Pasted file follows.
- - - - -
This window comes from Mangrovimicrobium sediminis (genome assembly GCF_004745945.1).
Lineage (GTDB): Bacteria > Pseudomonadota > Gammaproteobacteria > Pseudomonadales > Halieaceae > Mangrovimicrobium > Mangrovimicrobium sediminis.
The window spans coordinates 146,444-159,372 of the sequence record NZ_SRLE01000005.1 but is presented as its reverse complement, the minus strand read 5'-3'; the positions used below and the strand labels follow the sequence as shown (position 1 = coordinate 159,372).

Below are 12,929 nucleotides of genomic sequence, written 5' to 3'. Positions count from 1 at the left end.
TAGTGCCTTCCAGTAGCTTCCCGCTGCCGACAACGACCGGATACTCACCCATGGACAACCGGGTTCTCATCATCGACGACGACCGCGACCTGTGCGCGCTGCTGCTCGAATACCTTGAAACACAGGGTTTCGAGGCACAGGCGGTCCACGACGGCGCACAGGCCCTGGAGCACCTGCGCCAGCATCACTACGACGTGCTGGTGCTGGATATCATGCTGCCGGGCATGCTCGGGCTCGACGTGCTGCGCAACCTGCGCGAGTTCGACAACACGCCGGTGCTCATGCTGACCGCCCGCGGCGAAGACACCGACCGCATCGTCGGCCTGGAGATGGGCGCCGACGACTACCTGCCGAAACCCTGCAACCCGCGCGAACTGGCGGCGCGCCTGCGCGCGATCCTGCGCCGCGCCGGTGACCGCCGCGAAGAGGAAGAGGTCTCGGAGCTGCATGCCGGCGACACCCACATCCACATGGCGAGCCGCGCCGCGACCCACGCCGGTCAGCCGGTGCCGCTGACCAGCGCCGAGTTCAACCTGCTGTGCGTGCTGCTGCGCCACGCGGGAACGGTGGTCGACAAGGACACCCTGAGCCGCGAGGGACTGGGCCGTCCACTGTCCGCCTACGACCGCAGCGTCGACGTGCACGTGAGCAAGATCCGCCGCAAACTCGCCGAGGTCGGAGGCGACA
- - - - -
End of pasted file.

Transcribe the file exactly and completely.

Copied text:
This window comes from Mangrovimicrobium sediminis (genome assembly GCF_004745945.1).
Lineage (GTDB): Bacteria > Pseudomonadota > Gammaproteobacteria > Pseudomonadales > Halieaceae > Mangrovimicrobium > Mangrovimicrobium sediminis.
The window spans coordinates 146,444-159,372 of the sequence record NZ_SRLE01000005.1 but is presented as its reverse complement, the minus strand read 5'-3'; the positions used below and the strand labels follow the sequence as shown (position 1 = coordinate 159,372).

Below are 12,929 nucleotides of genomic sequence, written 5' to 3'. Positions count from 1 at the left end.
TAGTGCCTTCCAGTAGCTTCCCGCTGCCGACAACGACCGGATACTCACCCATGGACAACCGGGTTCTCATCATCGACGACGACCGCGACCTGTGCGCGCTGCTGCTCGAATACCTTGAAACACAGGGTTTCGAGGCACAGGCGGTCCACGACGGCGCACAGGCCCTGGAGCACCTGCGCCAGCATCACTACGACGTGCTGGTGCTGGATATCATGCTGCCGGGCATGCTCGGGCTCGACGTGCTGCGCAACCTGCGCGAGTTCGACAACACGCCGGTGCTCATGCTGACCGCCCGCGGCGAAGACACCGACCGCATCGTCGGCCTGGAGATGGGCGCCGACGACTACCTGCCGAAACCCTGCAACCCGCGCGAACTGGCGGCGCGCCTGCGCGCGATCCTGCGCCGCGCCGGTGACCGCCGCGAAGAGGAAGAGGTCTCGGAGCTGCATGCCGGCGACACCCACATCCACATGGCGAGCCGCGCCGCGACCCACGCCGGTCAGCCGGTGCCGCTGACCAGCGCCGAGTTCAACCTGCTGTGCGTGCTGCTGCGCCACGCGGGAACGGTGGTCGACAAGGACACCCTGAGCCGCGAGGGACTGGGCCGTCCACTGTCCGCCTACGACCGCAGCGTCGACGTGCACGTGAGCAAGATCCGCCGCAAACTCGCCGAGGTCGGAGGCGACA